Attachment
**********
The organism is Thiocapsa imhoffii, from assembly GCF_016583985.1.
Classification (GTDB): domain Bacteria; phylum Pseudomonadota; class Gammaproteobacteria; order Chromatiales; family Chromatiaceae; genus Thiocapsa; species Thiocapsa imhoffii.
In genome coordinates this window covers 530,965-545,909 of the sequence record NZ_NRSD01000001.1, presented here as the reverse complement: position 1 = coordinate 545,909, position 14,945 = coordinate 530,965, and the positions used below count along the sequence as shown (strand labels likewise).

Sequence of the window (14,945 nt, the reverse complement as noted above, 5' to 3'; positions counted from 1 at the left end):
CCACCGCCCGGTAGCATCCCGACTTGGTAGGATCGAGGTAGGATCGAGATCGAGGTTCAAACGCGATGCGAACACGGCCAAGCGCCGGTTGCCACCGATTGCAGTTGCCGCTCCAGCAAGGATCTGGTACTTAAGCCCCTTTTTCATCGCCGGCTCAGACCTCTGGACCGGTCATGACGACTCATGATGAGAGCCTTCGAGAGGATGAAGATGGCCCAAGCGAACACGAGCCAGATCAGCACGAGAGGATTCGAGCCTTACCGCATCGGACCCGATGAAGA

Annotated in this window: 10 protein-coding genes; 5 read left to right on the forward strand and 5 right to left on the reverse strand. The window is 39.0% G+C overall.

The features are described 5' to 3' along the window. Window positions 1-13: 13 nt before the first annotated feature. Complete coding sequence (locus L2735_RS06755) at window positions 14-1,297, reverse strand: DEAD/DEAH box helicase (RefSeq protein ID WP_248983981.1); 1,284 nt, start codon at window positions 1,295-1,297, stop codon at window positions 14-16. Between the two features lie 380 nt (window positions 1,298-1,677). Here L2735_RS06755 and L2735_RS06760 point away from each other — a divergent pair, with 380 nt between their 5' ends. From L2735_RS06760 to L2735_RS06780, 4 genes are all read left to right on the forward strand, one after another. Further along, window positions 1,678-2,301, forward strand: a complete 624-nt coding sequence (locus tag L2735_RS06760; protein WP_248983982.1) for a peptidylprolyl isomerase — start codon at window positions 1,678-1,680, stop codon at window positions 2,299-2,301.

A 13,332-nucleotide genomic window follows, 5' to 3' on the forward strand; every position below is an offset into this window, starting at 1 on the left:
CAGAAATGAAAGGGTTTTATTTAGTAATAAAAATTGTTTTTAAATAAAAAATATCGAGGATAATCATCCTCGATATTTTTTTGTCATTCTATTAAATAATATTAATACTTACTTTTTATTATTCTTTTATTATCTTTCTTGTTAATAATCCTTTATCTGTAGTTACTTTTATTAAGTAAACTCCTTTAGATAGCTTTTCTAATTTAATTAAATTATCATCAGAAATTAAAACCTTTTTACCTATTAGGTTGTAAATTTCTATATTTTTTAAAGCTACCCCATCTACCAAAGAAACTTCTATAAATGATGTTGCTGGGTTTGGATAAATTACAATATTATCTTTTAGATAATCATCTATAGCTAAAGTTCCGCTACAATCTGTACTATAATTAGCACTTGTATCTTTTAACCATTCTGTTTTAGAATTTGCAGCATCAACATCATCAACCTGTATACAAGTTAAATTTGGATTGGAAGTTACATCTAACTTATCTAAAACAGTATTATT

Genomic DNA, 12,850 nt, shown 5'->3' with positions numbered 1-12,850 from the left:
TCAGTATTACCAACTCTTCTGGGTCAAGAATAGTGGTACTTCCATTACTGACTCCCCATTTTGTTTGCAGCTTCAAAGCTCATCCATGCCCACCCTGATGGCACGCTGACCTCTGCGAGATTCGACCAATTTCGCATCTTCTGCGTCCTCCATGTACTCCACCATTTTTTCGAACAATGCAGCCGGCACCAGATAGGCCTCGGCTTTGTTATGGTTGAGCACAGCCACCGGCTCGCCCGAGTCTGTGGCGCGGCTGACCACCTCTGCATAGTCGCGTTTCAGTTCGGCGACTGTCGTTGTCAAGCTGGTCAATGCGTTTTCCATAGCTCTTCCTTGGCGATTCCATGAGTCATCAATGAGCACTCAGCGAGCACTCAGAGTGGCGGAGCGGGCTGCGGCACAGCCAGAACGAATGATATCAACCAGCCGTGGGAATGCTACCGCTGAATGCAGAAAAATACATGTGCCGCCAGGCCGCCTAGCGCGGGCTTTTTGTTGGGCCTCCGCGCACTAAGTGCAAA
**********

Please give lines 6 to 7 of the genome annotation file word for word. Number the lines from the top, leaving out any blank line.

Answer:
Annotated in this window: 10 protein-coding genes; 5 read left to right on the forward strand and 5 right to left on the reverse strand. The window is 39.0% G+C overall.

The features are described 5' to 3' along the window. Window positions 1-13: 13 nt before the first annotated feature. Complete coding sequence (locus L2735_RS06755) at window positions 14-1,297, reverse strand: DEAD/DEAH box helicase (RefSeq protein ID WP_248983981.1); 1,284 nt, start codon at window positions 1,295-1,297, stop codon at window positions 14-16. Between the two features lie 380 nt (window positions 1,298-1,677). Here L2735_RS06755 and L2735_RS06760 point away from each other — a divergent pair, with 380 nt between their 5' ends. From L2735_RS06760 to L2735_RS06780, 4 genes are all read left to right on the forward strand, one after another. Further along, window positions 1,678-2,301, forward strand: a complete 624-nt coding sequence (locus tag L2735_RS06760; protein WP_248983982.1) for a peptidylprolyl isomerase — start codon at window positions 1,678-1,680, stop codon at window positions 2,299-2,301.